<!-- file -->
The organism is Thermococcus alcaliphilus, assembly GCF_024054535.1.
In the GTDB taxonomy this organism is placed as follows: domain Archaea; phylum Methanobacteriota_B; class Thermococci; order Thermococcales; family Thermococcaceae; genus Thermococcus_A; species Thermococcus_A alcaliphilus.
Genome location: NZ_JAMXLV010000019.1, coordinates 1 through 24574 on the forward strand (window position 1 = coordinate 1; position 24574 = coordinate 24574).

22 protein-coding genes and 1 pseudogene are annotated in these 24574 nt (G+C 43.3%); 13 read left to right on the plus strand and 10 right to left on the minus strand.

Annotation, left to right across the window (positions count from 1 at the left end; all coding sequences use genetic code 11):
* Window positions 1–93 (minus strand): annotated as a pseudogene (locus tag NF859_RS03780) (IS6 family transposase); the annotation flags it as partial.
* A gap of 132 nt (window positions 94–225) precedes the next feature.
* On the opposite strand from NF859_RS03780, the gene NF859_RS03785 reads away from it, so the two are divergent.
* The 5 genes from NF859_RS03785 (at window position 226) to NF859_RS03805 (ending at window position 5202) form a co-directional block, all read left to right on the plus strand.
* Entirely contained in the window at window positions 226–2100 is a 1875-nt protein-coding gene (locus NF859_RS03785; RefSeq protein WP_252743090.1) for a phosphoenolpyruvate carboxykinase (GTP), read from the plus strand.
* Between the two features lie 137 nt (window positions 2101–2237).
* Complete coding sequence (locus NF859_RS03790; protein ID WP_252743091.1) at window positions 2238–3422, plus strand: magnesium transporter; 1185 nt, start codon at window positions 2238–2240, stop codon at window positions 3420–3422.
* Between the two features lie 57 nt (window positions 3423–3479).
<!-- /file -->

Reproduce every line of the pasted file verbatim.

The organism is Thermococcus alcaliphilus, assembly GCF_024054535.1.
In the GTDB taxonomy this organism is placed as follows: domain Archaea; phylum Methanobacteriota_B; class Thermococci; order Thermococcales; family Thermococcaceae; genus Thermococcus_A; species Thermococcus_A alcaliphilus.
Genome location: NZ_JAMXLV010000019.1, coordinates 1 through 24574 on the forward strand (window position 1 = coordinate 1; position 24574 = coordinate 24574).

22 protein-coding genes and 1 pseudogene are annotated in these 24574 nt (G+C 43.3%); 13 read left to right on the plus strand and 10 right to left on the minus strand.

Annotation, left to right across the window (positions count from 1 at the left end; all coding sequences use genetic code 11):
* Window positions 1–93 (minus strand): annotated as a pseudogene (locus tag NF859_RS03780) (IS6 family transposase); the annotation flags it as partial.
* A gap of 132 nt (window positions 94–225) precedes the next feature.
* On the opposite strand from NF859_RS03780, the gene NF859_RS03785 reads away from it, so the two are divergent.
* The 5 genes from NF859_RS03785 (at window position 226) to NF859_RS03805 (ending at window position 5202) form a co-directional block, all read left to right on the plus strand.
* Entirely contained in the window at window positions 226–2100 is a 1875-nt protein-coding gene (locus NF859_RS03785; RefSeq protein WP_252743090.1) for a phosphoenolpyruvate carboxykinase (GTP), read from the plus strand.
* Between the two features lie 137 nt (window positions 2101–2237).
* Complete coding sequence (locus NF859_RS03790; protein ID WP_252743091.1) at window positions 2238–3422, plus strand: magnesium transporter; 1185 nt, start codon at window positions 2238–2240, stop codon at window positions 3420–3422.
* Between the two features lie 57 nt (window positions 3423–3479).